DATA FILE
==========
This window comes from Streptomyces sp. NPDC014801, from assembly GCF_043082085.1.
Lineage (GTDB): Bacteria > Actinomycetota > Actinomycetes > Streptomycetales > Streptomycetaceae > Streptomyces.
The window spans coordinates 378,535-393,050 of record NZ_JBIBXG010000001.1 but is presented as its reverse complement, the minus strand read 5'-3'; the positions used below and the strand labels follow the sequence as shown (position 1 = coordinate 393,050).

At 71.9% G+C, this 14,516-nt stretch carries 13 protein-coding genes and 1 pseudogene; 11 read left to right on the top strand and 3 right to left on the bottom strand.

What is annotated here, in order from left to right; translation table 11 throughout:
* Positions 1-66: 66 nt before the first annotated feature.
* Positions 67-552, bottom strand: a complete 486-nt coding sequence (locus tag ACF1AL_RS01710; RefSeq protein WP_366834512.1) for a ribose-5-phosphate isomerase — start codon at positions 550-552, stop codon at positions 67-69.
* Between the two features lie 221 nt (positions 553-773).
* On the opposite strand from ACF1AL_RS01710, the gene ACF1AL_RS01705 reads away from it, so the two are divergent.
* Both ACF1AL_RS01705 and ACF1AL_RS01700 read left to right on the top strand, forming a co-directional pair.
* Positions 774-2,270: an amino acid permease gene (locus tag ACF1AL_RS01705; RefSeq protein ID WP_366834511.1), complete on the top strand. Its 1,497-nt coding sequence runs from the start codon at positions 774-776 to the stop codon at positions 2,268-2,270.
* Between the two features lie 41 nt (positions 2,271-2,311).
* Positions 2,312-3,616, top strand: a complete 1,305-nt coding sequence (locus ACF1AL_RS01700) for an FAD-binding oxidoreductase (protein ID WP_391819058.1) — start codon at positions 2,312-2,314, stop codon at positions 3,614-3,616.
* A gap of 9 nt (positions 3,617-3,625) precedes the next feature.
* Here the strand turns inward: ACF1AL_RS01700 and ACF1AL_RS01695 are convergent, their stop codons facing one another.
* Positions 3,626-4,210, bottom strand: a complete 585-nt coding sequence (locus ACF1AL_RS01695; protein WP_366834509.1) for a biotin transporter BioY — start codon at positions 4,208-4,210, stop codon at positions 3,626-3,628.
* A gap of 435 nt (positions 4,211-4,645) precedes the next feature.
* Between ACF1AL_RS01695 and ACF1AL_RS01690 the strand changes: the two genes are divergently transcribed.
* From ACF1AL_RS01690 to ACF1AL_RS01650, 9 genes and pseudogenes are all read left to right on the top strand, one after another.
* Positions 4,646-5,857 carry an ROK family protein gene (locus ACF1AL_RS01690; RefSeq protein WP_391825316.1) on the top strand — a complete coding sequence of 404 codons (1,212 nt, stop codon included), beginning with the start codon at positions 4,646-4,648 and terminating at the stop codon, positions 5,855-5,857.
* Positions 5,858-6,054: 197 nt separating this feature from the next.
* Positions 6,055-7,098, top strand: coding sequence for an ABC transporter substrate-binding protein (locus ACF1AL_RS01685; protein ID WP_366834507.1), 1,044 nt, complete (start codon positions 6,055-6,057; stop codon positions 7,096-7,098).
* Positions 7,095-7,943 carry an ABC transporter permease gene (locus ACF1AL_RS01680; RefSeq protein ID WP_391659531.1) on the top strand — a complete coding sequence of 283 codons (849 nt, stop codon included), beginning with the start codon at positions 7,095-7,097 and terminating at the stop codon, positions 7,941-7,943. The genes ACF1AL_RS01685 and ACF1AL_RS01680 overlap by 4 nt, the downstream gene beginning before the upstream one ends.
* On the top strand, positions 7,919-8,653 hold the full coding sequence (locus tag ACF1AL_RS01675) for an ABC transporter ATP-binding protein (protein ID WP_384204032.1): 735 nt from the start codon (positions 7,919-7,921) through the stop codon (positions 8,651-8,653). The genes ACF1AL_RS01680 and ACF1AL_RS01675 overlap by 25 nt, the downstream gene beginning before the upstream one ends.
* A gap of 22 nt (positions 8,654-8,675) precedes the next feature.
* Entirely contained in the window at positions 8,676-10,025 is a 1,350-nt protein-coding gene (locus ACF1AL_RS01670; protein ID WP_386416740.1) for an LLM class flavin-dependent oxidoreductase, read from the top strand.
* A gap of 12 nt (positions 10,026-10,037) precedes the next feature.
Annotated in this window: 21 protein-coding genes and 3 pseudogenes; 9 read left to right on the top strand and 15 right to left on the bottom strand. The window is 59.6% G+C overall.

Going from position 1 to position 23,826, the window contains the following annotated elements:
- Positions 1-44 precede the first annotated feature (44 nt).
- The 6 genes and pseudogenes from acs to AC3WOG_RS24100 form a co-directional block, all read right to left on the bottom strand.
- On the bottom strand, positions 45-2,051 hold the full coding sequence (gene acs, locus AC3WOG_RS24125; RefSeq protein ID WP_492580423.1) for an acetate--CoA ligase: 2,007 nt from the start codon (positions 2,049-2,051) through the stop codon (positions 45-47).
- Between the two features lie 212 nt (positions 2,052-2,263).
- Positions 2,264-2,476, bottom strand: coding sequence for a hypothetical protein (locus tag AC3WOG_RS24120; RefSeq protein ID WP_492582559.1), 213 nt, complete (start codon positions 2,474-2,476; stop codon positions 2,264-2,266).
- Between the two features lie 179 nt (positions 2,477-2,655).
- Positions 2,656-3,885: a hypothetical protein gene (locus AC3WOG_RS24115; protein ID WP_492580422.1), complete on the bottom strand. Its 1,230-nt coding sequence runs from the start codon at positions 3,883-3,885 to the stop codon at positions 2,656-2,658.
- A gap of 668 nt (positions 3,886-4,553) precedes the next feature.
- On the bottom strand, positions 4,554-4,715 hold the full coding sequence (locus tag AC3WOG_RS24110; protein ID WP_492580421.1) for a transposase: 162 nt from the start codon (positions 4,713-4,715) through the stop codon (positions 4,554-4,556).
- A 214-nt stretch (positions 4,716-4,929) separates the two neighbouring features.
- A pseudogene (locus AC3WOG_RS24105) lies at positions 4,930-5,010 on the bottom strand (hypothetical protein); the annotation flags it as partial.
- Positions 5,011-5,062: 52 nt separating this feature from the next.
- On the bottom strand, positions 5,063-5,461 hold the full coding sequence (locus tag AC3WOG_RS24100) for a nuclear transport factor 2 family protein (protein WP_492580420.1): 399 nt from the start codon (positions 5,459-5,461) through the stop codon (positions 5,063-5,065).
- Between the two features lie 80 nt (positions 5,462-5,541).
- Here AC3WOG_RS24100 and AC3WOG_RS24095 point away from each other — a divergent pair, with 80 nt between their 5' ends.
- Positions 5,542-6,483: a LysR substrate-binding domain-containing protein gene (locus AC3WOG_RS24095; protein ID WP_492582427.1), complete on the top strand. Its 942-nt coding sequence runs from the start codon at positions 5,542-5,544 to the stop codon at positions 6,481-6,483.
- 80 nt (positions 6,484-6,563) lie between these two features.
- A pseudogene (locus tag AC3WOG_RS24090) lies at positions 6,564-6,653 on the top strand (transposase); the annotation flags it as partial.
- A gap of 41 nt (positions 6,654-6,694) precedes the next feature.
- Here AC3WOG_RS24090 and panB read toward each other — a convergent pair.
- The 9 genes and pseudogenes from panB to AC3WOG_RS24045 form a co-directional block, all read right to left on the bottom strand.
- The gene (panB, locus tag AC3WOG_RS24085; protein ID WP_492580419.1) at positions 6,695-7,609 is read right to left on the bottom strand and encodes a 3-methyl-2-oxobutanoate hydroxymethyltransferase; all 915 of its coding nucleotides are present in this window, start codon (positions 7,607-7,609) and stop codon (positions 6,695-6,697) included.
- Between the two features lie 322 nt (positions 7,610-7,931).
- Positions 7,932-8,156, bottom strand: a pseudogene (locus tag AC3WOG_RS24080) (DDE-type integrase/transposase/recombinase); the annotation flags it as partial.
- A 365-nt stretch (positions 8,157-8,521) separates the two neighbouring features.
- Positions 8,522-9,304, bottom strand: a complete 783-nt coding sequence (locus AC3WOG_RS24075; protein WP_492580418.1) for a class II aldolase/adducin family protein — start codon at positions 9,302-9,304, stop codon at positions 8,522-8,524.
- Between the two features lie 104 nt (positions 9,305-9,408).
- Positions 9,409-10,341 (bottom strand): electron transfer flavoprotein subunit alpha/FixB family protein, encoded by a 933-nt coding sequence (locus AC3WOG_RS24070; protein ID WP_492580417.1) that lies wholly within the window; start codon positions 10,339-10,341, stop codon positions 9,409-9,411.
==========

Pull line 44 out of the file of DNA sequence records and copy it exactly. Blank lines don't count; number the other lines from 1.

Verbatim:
- Here AC3WOG_RS24100 and AC3WOG_RS24095 point away from each other — a divergent pair, with 80 nt between their 5' ends.